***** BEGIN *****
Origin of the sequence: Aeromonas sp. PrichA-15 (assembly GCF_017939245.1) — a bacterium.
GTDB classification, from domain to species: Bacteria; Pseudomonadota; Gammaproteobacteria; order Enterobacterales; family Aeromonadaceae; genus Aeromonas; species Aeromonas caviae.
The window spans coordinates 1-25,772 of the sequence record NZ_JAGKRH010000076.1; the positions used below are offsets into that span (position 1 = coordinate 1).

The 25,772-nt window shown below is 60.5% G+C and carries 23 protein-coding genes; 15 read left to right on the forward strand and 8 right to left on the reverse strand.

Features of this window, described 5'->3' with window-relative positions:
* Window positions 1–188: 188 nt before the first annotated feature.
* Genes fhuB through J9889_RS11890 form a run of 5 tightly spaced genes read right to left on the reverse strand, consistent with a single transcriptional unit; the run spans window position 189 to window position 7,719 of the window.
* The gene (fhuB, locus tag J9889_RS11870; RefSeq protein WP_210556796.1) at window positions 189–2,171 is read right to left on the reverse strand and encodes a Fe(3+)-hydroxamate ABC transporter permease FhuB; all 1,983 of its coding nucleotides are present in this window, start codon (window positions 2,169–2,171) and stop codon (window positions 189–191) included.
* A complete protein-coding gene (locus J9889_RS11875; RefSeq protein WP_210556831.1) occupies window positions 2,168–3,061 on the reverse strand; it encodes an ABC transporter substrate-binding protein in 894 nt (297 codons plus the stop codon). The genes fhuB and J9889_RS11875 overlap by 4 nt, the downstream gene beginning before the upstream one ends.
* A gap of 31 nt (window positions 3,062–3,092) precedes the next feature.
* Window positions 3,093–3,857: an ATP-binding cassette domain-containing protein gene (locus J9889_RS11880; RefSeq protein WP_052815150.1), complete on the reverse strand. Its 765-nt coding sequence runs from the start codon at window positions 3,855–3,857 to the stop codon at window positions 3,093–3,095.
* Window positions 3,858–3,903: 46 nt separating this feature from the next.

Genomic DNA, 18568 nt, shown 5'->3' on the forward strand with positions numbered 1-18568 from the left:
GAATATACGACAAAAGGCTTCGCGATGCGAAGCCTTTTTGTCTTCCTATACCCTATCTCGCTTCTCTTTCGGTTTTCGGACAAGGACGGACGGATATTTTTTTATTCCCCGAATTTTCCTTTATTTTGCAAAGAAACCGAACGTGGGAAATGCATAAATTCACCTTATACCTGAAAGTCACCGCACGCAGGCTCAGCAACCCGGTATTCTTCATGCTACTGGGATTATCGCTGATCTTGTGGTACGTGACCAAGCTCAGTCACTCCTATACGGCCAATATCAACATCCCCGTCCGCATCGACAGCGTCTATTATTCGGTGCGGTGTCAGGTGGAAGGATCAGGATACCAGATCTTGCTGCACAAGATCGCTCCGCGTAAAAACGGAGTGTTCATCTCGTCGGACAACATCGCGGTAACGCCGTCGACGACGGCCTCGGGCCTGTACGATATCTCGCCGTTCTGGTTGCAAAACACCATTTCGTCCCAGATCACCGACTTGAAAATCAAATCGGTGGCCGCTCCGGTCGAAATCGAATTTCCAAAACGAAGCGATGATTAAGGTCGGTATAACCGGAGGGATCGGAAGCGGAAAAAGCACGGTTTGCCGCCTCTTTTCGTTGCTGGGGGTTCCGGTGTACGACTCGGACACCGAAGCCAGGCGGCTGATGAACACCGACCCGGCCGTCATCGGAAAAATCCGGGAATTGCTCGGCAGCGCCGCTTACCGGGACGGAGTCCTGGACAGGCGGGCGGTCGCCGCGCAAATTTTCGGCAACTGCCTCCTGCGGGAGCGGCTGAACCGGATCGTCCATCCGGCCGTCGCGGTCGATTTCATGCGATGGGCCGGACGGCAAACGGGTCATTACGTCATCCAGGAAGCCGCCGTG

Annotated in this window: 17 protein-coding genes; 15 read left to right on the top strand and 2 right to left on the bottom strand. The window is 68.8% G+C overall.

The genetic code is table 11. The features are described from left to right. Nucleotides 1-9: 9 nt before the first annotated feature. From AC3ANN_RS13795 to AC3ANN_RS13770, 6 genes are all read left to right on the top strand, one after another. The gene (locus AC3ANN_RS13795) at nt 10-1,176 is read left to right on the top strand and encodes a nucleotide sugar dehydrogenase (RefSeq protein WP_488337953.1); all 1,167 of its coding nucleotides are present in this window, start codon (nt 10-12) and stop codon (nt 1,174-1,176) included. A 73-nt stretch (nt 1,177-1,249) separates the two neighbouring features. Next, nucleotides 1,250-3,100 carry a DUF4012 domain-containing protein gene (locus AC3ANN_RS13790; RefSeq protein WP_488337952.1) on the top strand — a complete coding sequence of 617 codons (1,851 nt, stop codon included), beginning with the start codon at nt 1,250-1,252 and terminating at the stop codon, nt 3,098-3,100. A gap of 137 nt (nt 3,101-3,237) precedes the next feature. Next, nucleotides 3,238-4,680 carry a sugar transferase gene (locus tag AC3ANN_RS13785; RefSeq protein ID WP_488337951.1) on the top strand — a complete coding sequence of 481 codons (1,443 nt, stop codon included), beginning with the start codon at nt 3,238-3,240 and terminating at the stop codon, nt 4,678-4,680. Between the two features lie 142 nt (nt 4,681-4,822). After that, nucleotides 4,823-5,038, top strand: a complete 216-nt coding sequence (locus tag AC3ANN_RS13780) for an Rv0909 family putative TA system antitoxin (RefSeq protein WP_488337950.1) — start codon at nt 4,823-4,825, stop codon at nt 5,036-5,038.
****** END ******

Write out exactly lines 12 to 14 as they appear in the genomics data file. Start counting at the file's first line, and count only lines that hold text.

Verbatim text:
* Window positions 3,858–3,903: 46 nt separating this feature from the next.

Genomic DNA, 18568 nt, shown 5'->3' on the forward strand with positions numbered 1-18568 from the left:
GAATATACGACAAAAGGCTTCGCGATGCGAAGCCTTTTTGTCTTCCTATACCCTATCTCGCTTCTCTTTCGGTTTTCGGACAAGGACGGACGGATATTTTTTTATTCCCCGAATTTTCCTTTATTTTGCAAAGAAACCGAACGTGGGAAATGCATAAATTCACCTTATACCTGAAAGTCACCGCACGCAGGCTCAGCAACCCGGTATTCTTCATGCTACTGGGATTATCGCTGATCTTGTGGTACGTGACCAAGCTCAGTCACTCCTATACGGCCAATATCAACATCCCCGTCCGCATCGACAGCGTCTATTATTCGGTGCGGTGTCAGGTGGAAGGATCAGGATACCAGATCTTGCTGCACAAGATCGCTCCGCGTAAAAACGGAGTGTTCATCTCGTCGGACAACATCGCGGTAACGCCGTCGACGACGGCCTCGGGCCTGTACGATATCTCGCCGTTCTGGTTGCAAAACACCATTTCGTCCCAGATCACCGACTTGAAAATCAAATCGGTGGCCGCTCCGGTCGAAATCGAATTTCCAAAACGAAGCGATGATTAAGGTCGGTATAACCGGAGGGATCGGAAGCGGAAAAAGCACGGTTTGCCGCCTCTTTTCGTTGCTGGGGGTTCCGGTGTACGACTCGGACACCGAAGCCAGGCGGCTGATGAACACCGACCCGGCCGTCATCGGAAAAATCCGGGAATTGCTCGGCAGCGCCGCTTACCGGGACGGAGTCCTGGACAGGCGGGCGGTCGCCGCGCAAATTTTCGGCAACTGCCTCCTGCGGGAGCGGCTGAACCGGATCGTCCATCCGGCCGTCGCGGTCGATTTCATGCGATGGGCCGGACGGCAAACGGGTCATTACGTCATCCAGGAAGCCGCCGTG